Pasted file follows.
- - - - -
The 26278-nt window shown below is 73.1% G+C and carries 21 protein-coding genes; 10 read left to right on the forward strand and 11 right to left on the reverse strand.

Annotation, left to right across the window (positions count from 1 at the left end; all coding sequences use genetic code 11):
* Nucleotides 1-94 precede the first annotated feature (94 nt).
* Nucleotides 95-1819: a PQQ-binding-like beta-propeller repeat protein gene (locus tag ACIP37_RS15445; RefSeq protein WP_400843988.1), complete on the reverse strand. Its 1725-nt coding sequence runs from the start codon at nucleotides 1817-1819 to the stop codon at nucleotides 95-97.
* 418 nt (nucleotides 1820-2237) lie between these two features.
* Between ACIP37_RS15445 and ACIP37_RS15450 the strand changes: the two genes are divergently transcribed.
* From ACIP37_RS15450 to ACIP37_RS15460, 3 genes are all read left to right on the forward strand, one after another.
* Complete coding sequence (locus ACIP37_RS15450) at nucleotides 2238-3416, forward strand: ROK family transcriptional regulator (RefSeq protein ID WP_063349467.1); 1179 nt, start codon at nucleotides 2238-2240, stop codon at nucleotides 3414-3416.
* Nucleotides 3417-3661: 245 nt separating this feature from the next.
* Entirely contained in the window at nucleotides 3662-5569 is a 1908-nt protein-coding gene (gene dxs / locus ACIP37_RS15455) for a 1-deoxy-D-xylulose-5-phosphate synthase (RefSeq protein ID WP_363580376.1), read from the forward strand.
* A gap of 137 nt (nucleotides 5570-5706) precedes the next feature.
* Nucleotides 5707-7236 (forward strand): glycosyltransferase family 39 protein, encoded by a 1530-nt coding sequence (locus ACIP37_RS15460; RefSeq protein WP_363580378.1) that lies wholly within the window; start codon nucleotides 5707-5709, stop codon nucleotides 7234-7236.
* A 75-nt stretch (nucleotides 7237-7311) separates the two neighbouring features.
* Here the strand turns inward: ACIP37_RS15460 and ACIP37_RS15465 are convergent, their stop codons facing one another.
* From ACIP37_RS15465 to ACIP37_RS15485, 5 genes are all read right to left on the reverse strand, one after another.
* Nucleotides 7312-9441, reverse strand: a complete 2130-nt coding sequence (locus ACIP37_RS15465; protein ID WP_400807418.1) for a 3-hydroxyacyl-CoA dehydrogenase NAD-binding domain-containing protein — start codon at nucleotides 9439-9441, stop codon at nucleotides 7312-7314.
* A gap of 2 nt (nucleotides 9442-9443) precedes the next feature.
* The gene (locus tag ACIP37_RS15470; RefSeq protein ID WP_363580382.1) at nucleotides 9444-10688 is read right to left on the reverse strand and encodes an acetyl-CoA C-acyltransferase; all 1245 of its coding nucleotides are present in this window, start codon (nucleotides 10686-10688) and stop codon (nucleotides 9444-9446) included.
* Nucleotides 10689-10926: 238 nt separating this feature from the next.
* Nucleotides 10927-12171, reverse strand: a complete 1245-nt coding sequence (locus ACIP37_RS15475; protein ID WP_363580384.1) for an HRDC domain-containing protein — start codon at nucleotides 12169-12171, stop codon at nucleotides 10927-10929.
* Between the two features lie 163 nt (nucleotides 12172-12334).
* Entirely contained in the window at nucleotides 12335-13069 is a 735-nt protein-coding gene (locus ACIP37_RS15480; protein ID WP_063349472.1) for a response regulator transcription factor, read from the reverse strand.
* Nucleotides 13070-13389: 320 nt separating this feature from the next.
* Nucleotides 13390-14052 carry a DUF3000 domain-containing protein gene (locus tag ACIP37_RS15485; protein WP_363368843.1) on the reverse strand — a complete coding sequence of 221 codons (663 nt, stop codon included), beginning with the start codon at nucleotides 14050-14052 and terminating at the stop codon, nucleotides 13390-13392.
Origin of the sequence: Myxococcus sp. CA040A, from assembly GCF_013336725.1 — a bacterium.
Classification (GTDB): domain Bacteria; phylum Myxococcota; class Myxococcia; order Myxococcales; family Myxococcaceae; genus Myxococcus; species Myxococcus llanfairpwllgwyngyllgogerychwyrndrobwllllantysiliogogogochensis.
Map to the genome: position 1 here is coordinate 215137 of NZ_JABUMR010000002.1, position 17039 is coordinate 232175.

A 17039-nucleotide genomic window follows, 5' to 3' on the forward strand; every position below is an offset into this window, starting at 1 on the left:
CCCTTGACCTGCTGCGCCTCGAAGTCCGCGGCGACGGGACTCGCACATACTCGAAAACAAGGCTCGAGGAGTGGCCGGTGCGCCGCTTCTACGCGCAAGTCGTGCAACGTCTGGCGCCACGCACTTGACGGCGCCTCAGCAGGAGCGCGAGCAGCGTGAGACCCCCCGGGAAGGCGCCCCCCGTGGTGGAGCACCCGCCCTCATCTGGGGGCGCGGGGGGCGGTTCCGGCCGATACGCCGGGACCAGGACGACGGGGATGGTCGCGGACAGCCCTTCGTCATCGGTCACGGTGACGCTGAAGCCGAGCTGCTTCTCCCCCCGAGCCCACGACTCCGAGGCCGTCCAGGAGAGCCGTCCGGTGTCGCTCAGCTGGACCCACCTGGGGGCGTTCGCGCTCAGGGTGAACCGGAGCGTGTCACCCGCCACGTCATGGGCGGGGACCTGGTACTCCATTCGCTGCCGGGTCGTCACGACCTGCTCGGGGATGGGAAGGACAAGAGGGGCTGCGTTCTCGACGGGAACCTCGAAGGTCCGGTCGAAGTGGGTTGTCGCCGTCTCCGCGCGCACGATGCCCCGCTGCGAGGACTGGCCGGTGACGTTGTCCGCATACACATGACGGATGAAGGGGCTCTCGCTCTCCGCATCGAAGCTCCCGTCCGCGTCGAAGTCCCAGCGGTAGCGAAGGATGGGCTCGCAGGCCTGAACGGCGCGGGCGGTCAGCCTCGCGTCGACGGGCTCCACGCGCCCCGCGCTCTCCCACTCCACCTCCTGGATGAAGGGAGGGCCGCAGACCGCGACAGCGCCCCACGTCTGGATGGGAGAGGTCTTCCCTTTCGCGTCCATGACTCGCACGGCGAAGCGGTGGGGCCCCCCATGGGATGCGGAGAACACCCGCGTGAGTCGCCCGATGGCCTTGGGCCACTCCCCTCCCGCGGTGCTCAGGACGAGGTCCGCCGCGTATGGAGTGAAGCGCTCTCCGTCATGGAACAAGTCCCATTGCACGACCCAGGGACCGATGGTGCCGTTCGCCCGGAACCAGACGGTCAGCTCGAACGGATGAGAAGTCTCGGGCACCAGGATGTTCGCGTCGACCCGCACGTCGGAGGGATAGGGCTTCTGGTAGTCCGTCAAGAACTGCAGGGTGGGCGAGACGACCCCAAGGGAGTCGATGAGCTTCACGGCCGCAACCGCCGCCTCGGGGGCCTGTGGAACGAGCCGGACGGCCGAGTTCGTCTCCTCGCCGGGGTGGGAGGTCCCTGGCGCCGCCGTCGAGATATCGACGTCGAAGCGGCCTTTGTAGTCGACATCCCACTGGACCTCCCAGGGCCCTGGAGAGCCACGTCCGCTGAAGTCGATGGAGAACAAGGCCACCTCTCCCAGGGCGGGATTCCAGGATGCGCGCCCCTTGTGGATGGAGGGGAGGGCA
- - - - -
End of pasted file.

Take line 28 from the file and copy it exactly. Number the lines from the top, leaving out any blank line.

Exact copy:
A 17039-nucleotide genomic window follows, 5' to 3' on the forward strand; every position below is an offset into this window, starting at 1 on the left: